- I returned 5 items from late 2019, so I allowed myself to purchase that many additional items this year.
- I sold 2 garments that I purchased in 2020 (a cardigan and a pair of pants), so I subtracted those from my item total.
- I’m going to resell 9 additional items that were “final sale” (mostly purchased on eBay or Poshmark) but didn’t work out for me for various reasons (sizing, color, or laundry detergent odor that I wasn’t able to remove). I bought these items, but they weren’t actually added to my working wardrobe, so I’m not counting them toward my item limit.
To sum it up, I bought 11 additional out-and-about items that I didn’t count toward my item limit and I added another 5 slots for the late 2019 items that I returned in early 2020. I feel like this was fair for me to do, but I shouldn’t have had to add these caveats in order to meet my item limit, especially given the year that we’ve had with so few opportunities to actually wear out-and-about garments. I didn’t need to buy 36 out-and-about items, but my shopping isn’t always about what I need. The fact of the matter is that I’m still a recovering shopaholic and I still struggle with over-buying. Shopping is a coping mechanism for me in times of stress and a means of distraction for me not to have to think about what’s bothering me emotionally.
Shopping as Distraction
In essence, it’s not about the clothes, but searching for and buying clothes allows me to distract myself from all of the difficult and scary things that are going on in my life and in the world. Shopping and wardrobe management can be very time-consuming endeavors. They can also be rewarding pursuits, but I often take it beyond that to the realm of the dysfunctional and I definitely did that this year. But in my continuing effort to cultivate self-compassion, I’m not going to beat myself up for going over my clothing budget and struggling with my item limit. I’m also not going to let myself off the hook and I’m not going to stop trying to do better. This will be a continued focus in 2021, which I will write about in future posts.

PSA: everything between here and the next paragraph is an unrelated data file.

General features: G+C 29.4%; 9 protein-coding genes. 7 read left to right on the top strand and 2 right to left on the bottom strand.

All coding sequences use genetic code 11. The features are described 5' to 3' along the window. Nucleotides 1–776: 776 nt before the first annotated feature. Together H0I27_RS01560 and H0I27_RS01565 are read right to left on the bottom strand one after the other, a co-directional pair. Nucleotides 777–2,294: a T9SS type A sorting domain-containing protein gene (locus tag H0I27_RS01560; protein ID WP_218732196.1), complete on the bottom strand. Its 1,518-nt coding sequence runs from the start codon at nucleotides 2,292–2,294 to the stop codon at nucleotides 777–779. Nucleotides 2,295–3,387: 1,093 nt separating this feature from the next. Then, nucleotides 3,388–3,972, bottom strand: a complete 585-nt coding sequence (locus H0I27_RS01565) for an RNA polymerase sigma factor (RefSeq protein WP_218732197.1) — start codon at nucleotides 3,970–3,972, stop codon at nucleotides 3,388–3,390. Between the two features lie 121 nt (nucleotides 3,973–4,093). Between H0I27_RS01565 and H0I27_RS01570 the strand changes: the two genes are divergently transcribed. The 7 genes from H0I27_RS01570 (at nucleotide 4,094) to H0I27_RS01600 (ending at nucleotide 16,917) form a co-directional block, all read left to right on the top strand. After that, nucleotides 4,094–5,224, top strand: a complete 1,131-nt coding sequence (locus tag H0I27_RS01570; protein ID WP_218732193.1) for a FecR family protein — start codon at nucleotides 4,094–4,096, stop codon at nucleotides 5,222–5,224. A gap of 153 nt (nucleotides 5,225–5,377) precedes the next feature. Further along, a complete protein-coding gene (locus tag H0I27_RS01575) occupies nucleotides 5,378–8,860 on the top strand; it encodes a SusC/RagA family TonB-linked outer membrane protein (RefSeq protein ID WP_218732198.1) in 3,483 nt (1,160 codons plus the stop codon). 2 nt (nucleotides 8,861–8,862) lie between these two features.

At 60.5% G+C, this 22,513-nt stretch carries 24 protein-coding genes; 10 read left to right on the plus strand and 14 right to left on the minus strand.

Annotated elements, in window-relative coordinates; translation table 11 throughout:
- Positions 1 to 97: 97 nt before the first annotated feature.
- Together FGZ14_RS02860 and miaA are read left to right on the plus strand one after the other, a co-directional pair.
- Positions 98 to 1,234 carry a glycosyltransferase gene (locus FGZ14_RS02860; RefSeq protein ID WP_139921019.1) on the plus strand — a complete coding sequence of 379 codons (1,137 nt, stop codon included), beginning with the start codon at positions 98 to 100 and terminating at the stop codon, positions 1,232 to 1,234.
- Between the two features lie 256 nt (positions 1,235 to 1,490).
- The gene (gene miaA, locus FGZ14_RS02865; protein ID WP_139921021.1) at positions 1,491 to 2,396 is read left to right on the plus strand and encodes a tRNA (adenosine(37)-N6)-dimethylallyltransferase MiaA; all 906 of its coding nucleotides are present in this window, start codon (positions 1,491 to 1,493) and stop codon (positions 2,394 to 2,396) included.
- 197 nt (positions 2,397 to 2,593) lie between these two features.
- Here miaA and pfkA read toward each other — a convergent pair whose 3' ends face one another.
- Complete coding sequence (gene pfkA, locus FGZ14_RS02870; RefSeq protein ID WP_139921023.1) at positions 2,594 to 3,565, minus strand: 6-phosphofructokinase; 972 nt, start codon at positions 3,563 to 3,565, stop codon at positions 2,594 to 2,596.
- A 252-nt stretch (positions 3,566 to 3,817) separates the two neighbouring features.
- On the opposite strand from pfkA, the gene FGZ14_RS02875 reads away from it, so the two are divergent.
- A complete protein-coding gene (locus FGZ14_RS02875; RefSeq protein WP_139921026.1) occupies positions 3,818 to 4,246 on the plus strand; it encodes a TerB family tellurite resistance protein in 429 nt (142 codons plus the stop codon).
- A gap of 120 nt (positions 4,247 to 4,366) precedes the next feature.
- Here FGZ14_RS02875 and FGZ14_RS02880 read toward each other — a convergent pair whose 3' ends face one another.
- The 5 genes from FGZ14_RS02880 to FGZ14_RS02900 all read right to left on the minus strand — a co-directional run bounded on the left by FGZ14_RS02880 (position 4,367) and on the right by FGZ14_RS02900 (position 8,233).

Selling things online is helping me to recoup some of my losses for too much shopping and purchasing the wrong things, but I’m kind of glad that it has been challenging to make these sales. At first, it almost seemed too easy because I sold a lot at the outset and for good prices, too. But then it got much harder as we edged closer to the end of the year and I learned that reselling my clothes would not be a panacea for ill-advised over-shopping. It can help to mitigate some of the damage, but I still need to do the work to shift my behavior. I’m going to continue to do that work and I’m going to continue to write about it from time to time, albeit not at the level of detail that I used to share on Recovering Shopaholic.